DVDSleuth.com is your source for daily DVD news and reviews.
Repo! The Genetic Opera (2008)
DVD Released: 1/20/2009
All Ratings out of
Review by Mike Long, Posted on 1/21/2009
Frequent visitors to this site will know that I often complain about the lack of originality in movies. Maybe I've seen far too many movies, but with nearly every film that I see, I can name the movies which it resembles. I fully understand that it's very difficult to come up with a truly original idea, but far too many movies look alike these days. Based on this, I should welcome Repo! The Genetic Opera with open arms. Despite the fact that the movie certainly has roots in other projects, it plays like few things that you've seen before. The movie itself is supposed to be a cautionary tale, but the true lesson lies with the overall film -- be careful what you wish for.
Repo! The Genetic Opera is set in the future which an epidemic of organ failures has decimated the population. A company called GeneCo steps forward with a revolutionary organ replacement process, which allows many to live. However, these same patients often can't pay for their organs, so GeneCo will send the Repo Man to retrieve the organs...which often kills the patient. Nathan (Anthony Stewart Head) is a doctor who leads a double life as the Repo Man. He spends the rest of his time caring for his daughter, Shilo (Alexa Vega), who is supposed to be house-bound due to a blood disease. However, unbeknownst to her father, Shilo sneaks out to explore the city and visit the grave of her late mother. We then meet the family which runs GeneCo. Patriarch Rotti Largo (Paul Sorvino) attempts to keep his insane children, Luigi (Bill Moseley), Amber Sweet (Paris Hilton), and Pavi (Ogre) in line. Due to the fact that GeneCo has saved so many lives, Rotti is like a de facto ruler, and he doesn't like anything which threatens his business. As the story progresses, we learn the secrets which lie behind the Largo family and how they are linked to Nathan and Shilo.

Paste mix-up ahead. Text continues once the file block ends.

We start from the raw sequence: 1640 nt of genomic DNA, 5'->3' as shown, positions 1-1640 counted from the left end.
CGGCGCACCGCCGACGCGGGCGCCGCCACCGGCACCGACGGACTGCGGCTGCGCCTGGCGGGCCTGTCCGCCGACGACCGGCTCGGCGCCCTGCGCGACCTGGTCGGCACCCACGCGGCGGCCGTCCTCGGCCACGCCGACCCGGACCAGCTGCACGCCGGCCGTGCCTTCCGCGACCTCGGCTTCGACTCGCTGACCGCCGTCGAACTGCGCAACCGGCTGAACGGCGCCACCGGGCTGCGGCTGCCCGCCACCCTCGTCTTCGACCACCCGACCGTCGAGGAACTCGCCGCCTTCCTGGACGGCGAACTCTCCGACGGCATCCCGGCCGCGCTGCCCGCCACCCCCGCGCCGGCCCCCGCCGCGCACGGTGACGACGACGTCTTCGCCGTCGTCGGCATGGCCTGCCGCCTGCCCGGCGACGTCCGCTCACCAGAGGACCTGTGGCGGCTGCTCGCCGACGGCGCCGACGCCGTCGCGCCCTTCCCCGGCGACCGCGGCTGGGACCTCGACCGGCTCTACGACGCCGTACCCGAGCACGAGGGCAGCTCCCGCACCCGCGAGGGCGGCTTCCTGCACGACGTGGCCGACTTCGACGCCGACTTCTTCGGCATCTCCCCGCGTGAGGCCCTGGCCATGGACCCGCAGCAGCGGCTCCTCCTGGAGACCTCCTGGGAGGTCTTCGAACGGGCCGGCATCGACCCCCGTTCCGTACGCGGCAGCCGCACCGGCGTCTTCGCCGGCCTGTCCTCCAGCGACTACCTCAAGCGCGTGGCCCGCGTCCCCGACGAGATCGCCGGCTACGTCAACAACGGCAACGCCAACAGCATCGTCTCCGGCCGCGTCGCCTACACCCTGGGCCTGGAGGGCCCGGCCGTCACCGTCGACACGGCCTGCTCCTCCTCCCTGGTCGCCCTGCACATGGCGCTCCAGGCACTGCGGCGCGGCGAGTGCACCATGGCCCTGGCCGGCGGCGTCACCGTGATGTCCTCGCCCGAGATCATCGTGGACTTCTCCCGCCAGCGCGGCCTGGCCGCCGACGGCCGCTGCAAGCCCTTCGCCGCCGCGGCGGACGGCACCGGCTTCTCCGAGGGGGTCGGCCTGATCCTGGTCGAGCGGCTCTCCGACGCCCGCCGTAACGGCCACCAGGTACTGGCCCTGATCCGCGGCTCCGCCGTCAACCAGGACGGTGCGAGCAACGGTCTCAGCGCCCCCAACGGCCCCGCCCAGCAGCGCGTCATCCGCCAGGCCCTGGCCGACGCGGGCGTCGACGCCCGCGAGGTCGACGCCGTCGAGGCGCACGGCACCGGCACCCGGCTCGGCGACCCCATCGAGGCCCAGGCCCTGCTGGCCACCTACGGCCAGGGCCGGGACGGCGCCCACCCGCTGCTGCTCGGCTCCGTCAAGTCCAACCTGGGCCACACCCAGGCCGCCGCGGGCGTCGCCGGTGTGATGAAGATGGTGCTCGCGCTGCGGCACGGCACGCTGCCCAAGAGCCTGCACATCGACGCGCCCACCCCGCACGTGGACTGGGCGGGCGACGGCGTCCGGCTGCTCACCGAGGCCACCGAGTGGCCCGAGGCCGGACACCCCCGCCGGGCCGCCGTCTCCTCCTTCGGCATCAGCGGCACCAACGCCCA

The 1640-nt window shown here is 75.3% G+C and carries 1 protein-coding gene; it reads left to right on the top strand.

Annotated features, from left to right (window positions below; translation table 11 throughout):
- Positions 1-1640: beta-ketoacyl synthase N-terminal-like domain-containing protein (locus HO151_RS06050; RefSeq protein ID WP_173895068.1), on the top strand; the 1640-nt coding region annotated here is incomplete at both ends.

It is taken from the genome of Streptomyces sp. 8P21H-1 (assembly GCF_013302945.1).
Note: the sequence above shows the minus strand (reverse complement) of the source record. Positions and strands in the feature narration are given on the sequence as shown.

Something which I've failed to mention up to this point is that Repo! The Genetic Opera is a musical. And by that, I mean a real musical -- there is very little dialogue here and most everything happens in song. The film is based on a stage production which was created by Darren Smith and Terrance Zdunich, both of whom appear in the film, with Zdunich playing Graverobber, who serves as a sort of narrator for the story. The stage production began on a small scale, but when a full-length form was staged, Director Darren Lynn Bousman, who directed Saw II -IV, was at the helm, and he's directed this film version as well.
I hinted above that Repo! The Genetic Opera isn't completely original and that's true. Based simply on the fact that this is a musical treading into territory where most musicals fear to go, one will immediately be reminded of The Rocky Horror Picture Show. The film's dystopian futuristic setting will remind you of Blade Runner. The music has an overall industrial-rock feel, but at times, it made me think of Rent, the musical episode of Buffy, the Vampire Slayer (and not just because of the presence of Anthony Stewart Head), and Queensyche's Operation: Mindcrime album.
However, these comparisons aside, Repo! The Genetic Opera still comes across as something original and unique. When was the last time that you saw a musical where someone is disemboweled? (On second thought, don't answer that.) The mixture of musical numbers with violence, high camp, and hysterical characters is definitely something new, and because of this, the movie is spell-binding at times. But, the movie goes one better by actually having a very detailed plot. As the story progresses, we learn more and more about the characters, and we see how their lives are intertwined.